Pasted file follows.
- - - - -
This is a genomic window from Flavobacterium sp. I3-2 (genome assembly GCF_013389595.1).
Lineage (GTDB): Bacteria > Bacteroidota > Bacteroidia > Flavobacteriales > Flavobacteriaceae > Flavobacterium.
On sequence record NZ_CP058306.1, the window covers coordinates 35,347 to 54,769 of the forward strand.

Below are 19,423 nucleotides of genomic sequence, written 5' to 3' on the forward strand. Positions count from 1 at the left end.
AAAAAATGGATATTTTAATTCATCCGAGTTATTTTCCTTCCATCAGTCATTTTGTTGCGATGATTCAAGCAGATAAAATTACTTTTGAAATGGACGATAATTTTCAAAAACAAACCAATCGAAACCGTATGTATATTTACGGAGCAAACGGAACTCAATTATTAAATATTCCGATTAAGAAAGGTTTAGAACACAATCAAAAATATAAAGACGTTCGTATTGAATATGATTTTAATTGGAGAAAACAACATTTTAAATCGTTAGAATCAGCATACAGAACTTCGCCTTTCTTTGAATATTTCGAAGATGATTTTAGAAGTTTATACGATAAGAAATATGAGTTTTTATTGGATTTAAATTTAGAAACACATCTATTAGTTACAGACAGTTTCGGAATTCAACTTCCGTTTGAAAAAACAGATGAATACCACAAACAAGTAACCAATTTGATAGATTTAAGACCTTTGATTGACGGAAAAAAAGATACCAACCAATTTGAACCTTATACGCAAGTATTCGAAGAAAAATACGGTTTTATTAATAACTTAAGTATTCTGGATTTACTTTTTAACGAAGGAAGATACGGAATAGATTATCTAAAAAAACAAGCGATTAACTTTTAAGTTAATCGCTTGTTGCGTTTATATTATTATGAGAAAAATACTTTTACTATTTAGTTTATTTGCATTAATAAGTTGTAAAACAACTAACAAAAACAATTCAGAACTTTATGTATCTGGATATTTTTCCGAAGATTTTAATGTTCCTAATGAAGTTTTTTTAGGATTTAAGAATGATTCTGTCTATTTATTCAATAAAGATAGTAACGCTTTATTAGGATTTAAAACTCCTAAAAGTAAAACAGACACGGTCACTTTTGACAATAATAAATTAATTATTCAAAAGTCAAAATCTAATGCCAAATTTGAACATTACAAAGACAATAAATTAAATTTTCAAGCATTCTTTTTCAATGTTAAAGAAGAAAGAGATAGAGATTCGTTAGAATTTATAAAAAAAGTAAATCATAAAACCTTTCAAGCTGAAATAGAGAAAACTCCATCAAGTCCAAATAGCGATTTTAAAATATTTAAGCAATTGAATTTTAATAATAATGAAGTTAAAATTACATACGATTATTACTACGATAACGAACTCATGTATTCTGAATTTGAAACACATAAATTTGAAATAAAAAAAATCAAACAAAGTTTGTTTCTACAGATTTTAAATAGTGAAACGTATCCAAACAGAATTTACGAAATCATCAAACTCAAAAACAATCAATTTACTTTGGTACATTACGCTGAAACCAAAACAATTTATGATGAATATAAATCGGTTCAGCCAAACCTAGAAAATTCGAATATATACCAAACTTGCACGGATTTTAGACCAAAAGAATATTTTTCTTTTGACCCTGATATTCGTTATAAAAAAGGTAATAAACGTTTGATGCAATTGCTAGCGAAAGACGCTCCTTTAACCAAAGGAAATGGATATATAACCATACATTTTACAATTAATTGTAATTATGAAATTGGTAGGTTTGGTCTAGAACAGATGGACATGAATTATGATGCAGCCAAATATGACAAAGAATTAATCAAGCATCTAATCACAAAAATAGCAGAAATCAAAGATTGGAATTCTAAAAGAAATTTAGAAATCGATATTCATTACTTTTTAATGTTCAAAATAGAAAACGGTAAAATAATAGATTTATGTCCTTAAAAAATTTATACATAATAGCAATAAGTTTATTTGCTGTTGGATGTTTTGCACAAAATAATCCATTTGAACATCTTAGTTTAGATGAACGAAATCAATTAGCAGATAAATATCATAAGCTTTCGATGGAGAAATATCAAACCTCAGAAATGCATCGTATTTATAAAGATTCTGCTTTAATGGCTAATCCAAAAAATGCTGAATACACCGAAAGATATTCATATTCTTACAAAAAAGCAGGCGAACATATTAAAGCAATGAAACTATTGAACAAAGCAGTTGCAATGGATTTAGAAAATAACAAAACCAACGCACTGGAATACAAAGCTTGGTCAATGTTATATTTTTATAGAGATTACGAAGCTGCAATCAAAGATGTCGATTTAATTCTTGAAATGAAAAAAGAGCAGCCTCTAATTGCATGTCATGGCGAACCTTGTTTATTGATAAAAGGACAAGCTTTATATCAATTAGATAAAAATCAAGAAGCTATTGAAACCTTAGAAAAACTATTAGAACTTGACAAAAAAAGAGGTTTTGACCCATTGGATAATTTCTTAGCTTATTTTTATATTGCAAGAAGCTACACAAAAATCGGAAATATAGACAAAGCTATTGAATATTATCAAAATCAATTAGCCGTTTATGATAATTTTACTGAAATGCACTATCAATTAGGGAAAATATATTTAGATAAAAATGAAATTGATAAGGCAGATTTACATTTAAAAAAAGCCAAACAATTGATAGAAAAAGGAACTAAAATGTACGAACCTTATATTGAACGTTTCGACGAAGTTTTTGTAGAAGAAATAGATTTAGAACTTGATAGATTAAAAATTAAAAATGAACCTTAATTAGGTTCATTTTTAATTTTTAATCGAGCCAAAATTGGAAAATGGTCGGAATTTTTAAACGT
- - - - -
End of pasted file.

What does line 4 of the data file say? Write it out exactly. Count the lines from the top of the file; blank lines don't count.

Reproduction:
Below are 19,423 nucleotides of genomic sequence, written 5' to 3' on the forward strand. Positions count from 1 at the left end.